Jason came by back on the 23rd for a game of Pursuit of Glory. I’m guessing that he’s in a mood to get back in practice with it, which I certainly can’t blame him for. Sadly, neither of us are used to actual weekday traffic patterns, and he got stuck for an hour, giving us a late start as well as getting refamiliarized with the rules again.

I took the Allies and took the standard opening at Fao, and my standard attempt to knock out a couple of Turkish cavalry divisions. However, Only one attack worked, with the Turks successfully Withdrawing from the other two. We missed the fact that even if it isn’t ‘win’ by final loss numbers, the Allies can always advance after a Turkish Withdrawl. That left me stalled in Mesopotamia for a while, as all my attacks would meet a delaying action, and then he’d move back before I consolidated the gain (too used to Evades in CC:A I suppose). Other than that, the first turn was fairly standard, though I got a fair amount of events played, and in fact, during the first two turns, got all six War Status available from the Mobilization deck.

Churchill Prevailed during turn 2, destroying everything except the Bosporus Forts, and I managed to get some spare OPS to advance though Sinai before the Turks got there, assembling two good stacks from at-start and reinforcements. Jason managed to reinforce the area, and it was static for the rest of the game, though I did get the Sinai Railroad started, so I would have been able to form a LCU there as of Turn 7. The Russian front got less attention from me, with a definite crisis on low simmer there, not helped by Save Tiflis disordering everything.

End of Turn 2.

Turn 3 had bad news: Parvus went to Berlin. However, I got a couple more divisions ashore at Abadan, and at the end of the turn eliminated the tribe that was holding the flank at Ahwaz. At the beginning of turn 4, the two move-6 units at Abadan raced forward to cut off the Turks in Basra, and got just short of Baghdad. Jason SRed divisions in to block further progress, and I pulled back before he could cut off my leading units, and consolidated, eliminating two divisions at the end of the turn from OoS. Jason used Marsh Arabs to tie me up a bit, but I cleared them out over the next couple of turns. Both Indian corps got formed in there, and the next turn would have seen me trying to get him out of Nasiriya and get on the road to Baghdad again, hopefully threatening to cut off more divisions in the process.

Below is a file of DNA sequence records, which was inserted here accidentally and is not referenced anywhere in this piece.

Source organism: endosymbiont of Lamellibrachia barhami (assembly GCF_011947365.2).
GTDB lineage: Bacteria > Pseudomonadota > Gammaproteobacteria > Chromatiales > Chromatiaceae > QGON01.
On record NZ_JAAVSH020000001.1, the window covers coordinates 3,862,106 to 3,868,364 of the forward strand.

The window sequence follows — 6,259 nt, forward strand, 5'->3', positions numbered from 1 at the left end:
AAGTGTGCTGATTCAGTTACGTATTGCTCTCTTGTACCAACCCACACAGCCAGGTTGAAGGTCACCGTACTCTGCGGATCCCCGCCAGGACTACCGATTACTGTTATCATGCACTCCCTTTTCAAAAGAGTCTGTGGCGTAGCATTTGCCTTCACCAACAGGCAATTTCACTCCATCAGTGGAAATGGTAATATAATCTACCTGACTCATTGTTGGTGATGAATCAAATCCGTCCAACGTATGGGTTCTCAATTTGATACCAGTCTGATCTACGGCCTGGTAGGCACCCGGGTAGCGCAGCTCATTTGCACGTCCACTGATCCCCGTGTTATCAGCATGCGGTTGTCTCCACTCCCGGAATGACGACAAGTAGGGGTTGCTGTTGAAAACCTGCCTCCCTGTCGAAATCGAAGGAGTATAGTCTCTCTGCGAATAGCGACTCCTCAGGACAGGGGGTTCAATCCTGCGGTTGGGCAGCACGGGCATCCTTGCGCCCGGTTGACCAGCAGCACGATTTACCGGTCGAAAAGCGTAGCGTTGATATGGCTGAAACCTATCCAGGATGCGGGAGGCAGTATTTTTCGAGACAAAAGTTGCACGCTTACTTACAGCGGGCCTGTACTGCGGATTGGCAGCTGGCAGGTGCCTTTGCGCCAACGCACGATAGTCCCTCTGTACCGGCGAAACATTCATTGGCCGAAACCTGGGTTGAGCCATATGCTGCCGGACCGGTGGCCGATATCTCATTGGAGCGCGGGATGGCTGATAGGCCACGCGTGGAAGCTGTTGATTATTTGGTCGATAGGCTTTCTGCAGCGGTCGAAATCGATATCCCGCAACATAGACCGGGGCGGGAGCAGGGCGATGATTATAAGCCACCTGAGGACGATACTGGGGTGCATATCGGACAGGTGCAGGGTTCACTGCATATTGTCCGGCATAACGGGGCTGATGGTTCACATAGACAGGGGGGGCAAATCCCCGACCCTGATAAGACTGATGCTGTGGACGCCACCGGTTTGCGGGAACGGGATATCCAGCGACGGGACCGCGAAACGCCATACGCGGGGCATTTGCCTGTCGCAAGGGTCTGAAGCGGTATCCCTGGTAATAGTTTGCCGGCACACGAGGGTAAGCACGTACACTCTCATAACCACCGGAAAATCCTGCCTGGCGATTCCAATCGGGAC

My main problem was the Russian Front. A Winter Offensive helped on Turn 3, but while I’d been able to chew up a decent number of Turkish units and tribes, I hadn’t gained much ground, and Jason was able to take and eliminate the fort in Kars. I had managed to move the east flank up to take Van and threaten Mosul, which had caused more reshuffling of units, but I had to keep being cautious of getting my supplies cut off, since a neutral Persia really limits routes into the area. At the end of next turn the Revolution would hit, and there was no possibility of delaying it.

Also, I was going to lose the VPs for Romania. I tried to play it on Turn 6, and got through all of setup before realizing that I needed a LCU in the Balkans, which I had no way of doing. So it wasn’t going to get played before the Revolution. And slightly later, Jason did play Bulgaria. No action actually happened in the Balkans, but the theater was finally open.

End of Turn 6, and the day.

So we left the day with Jihad stalled at 4, and none of the revolt events played, and the VPs slightly on the AP side. But the Revolution was going to give me a really hard time, and start freeing up TU troops for other crises.

And there were some. I was going to be pressing forward in Mesopotamia. Also, a big problem had been dealing with the invasion cards (I had two during the winter turn 5), and getting decent British troops for an invasion together. I had originally planned on trying a Gallipoli invasion, but Jason had denuded eastern Anatolia of troops (except for one elite division in Adana), so I was planning on invading at Adana next turn. And of course, I’d make what use I could of the Russians in the time left me.